A Collection Transcribed
by Edmund Berkeley, Jr.
List of Letters
About This Collection
Electronic Text Center
, University of Virginia Library
Letter from Robert Carter to William Dawkins and Company, July 26, 1731
Robert Carter writes to London merchants William Dawkins and Company, July 26, 1731, to report shipments of tobacco on board the Burwell
and the Spotswood,
and to cover an invoice (not present) of goods for the Burwell children. He also reports some bills of exchange. In a postscript of the same date he informs them of another bill of exchange.
Letter from Robert Carter to William Dawkins
and Company, July 26, 1731
Rappahannock, [Lancaster County, Virginia]
July 26. 1731
Mr. William Dawkins & Company
By the Burwell
I sent the
bills of Lading
of the tobaccoes I shipped in them both my own and
belonging to Mr. Burwells Estate
Herein I send an invoice for some goods for
the Supply of Mr. Burwells children You have pleased their moth=
er hitherto and so I hope you will do still they are to [be] sent in to me
in a York Ship
I have drawn upon you
for the following bills upon
the account of that estate a bill of Exchange
which I desire you to pay and place accor
John Randolph for
Henry Hacker -- -- -- 10
To Mr. Charles Stagg
-- -- 12"0.'
By Barnes & Dove
Added to Mr Dawkins letter, July 26. 1731 ditto Day
Here is also another small bill drawn by Charles Broadwater on
& Company for £3.8. These bills I disire your management
I had prepared my letters and invoice for Barnes
for near three weeks ago expecting him daily down but some
appointments have kept them thus long, and Dove by his ex
traordinary diligence is now just at his heels I am
Your most humble Servant
Copy per Dove
Source copy consulted:
Letter book, 1731 July 9-1732 July 13 , Robert Carter Papers (acc. no. 3807), Albert and Shirley Small Special Collections Library, University of Virginia.
Robert Carter generally used a return address of "Rappahannock" for the river on which he lived rather than "Corotoman," the name of his home, on his correspondence, especially to merchants abroad. The county and colony have been added for clarity.
 This vessel was commanded by Captain Constantine Cant and may have been owned by William Dawkins and Micajah Perry as Carter reported her December 1723 arrival to each of them. ( Adm. 68/194-195, found in the microfilms of the Virginia Colonial Records Project, Albert and Shirley Small Special Collections Library, University of Virginia.
 The Spotswood
was a London ship commanded by James Bradby, 1727-1732, and was owned by Micajah Perry. ( Adm 68/195, 70r ff., found in the microfilms of the Virginia Colonial Records Project, Albert and Shirley Small Special Collections Library, University of Virginia. See Carter to Micajah Perry
April 16. 1730.
 A bill of lading is "an official detailed receipt given by the master of a merchant vessel to the person consigning the goods, by which he makes himself responsible for their safe delivery to the consignee. This document, being the legal proof of ownership of the goods, is often deposited with a creditor as security for money advanced." ( Oxford English Dictionary Online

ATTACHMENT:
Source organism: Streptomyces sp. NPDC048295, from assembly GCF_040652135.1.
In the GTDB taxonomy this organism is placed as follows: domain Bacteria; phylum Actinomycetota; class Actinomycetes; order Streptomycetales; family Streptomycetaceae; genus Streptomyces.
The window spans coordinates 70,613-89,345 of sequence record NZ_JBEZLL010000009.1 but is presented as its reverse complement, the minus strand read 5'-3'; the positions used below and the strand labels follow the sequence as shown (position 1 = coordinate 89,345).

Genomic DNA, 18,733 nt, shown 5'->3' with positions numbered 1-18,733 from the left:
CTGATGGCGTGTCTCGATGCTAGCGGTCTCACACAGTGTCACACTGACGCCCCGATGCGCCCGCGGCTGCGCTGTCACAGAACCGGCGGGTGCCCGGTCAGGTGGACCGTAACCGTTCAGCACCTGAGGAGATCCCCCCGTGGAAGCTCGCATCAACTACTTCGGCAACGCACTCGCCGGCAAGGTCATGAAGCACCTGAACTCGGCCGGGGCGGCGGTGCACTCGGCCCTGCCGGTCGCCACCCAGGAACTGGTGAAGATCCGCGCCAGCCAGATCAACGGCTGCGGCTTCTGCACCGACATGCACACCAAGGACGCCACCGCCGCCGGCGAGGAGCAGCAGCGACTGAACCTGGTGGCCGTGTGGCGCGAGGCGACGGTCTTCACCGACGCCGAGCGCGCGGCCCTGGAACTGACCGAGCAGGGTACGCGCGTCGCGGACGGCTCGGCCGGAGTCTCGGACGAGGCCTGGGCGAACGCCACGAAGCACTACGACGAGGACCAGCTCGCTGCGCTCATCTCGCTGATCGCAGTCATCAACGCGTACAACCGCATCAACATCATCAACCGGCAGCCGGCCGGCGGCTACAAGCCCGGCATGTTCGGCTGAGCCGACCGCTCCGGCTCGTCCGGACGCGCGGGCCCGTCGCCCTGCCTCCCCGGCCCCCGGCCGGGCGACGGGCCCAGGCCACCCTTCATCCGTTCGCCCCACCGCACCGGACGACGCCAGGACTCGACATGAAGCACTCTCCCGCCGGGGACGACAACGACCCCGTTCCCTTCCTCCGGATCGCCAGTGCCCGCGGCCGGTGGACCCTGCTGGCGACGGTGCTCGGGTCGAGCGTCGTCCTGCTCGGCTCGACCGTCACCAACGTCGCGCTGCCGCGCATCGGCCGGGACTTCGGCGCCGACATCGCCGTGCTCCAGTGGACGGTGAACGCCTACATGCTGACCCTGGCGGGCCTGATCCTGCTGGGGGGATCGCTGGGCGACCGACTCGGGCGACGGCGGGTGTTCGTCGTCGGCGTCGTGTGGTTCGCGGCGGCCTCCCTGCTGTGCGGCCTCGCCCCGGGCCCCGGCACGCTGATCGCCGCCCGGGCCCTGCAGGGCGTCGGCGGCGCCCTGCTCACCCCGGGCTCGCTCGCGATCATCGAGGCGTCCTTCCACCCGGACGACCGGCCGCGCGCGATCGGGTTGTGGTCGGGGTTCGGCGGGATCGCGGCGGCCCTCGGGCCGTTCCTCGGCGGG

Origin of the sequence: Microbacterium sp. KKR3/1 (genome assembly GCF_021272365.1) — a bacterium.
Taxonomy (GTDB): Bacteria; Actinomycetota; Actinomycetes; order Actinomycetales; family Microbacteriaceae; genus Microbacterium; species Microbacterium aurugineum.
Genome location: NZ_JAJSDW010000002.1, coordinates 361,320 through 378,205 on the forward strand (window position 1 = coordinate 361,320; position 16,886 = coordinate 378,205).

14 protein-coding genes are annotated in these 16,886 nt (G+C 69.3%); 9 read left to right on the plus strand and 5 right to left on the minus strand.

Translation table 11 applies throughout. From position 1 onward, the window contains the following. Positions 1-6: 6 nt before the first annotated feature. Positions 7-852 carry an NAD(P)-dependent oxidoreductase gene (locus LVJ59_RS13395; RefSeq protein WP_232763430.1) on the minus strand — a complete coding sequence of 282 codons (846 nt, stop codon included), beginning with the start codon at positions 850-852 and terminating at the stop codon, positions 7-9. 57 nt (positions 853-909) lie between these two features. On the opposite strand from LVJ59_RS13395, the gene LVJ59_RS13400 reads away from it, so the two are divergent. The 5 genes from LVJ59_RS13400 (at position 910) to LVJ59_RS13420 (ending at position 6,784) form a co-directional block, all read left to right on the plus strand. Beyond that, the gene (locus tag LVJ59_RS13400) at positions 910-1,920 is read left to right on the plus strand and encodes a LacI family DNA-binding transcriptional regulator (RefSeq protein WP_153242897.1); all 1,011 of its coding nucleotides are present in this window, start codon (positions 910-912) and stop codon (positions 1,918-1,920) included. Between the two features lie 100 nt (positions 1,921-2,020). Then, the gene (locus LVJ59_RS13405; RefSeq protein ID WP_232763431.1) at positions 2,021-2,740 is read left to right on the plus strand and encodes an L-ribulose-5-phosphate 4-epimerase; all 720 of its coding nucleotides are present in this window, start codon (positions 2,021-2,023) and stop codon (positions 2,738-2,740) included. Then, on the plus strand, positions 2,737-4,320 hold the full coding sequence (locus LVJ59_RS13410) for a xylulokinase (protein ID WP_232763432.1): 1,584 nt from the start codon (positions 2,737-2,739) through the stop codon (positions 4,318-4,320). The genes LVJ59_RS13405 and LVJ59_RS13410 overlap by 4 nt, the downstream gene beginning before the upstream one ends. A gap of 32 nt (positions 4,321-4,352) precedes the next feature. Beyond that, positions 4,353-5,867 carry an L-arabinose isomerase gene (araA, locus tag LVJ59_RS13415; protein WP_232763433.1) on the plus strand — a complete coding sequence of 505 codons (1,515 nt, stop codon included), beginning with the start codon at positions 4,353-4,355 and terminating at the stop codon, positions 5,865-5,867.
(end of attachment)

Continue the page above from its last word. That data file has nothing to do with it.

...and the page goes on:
. Oxford University Press.
 A bill of exchange is a kind of check or promissory note without interest. It is used primarily in international trade, and is a written order by one person to pay another a specific sum on a specific date sometime in the future. If the bill of exchange is drawn on a bank, it is called a bank draft. If it is drawn on another party, it is called a trade draft. Sometimes a bill of exchange will simply be called a draft, but whereas a draft is always negotiable (transferable by endorsement), this is not necessarily true of a bill of exchange. (See "Bill of Exchange"
in the online Dictionary of Financial Scam Terms: the Truth vs. the Scam.
 Vizt. is the abbreviation for the Latin word "videlicet"; it means "that is to say; namely; to wit: used to introduce an amplification, or more precise or explicit explanation, of a previous statement or word." ( Oxford English Dictionary
 The Bailey
was a London ship owned by William Dawkins and commanded at various times by Adam Graves (1725-1730) and by Thomas Dove 1730-1732. She was a vessel of some 250 tons and carried 15-17 crew members. ( Survey report 6801 summarizing Adm. 68/195, 156v, and other data in Adm. 68/194 and /196, found in the microfilms of the Virginia Colonial Records Project, Albert and Shirley Small Special Collections Library, University of Virginia;
A letter of Carter's to Dawkins May 12, 1732,
refers to "your ship Bailey." as does a letter of August 10, 1733, from Carter's executors to Dawkins. [ Lloyd T. Smith, Jr., ed.
The Executors' Letters of Robert Carter of Corotoman, 1732-1738.
(Irvington, VA: Foundation for Historic Christ Church, 2010) p. 76].
This text, originally posted in 2006, was revised February12 , 2016, to add footnotes and strengthen the modern language version text.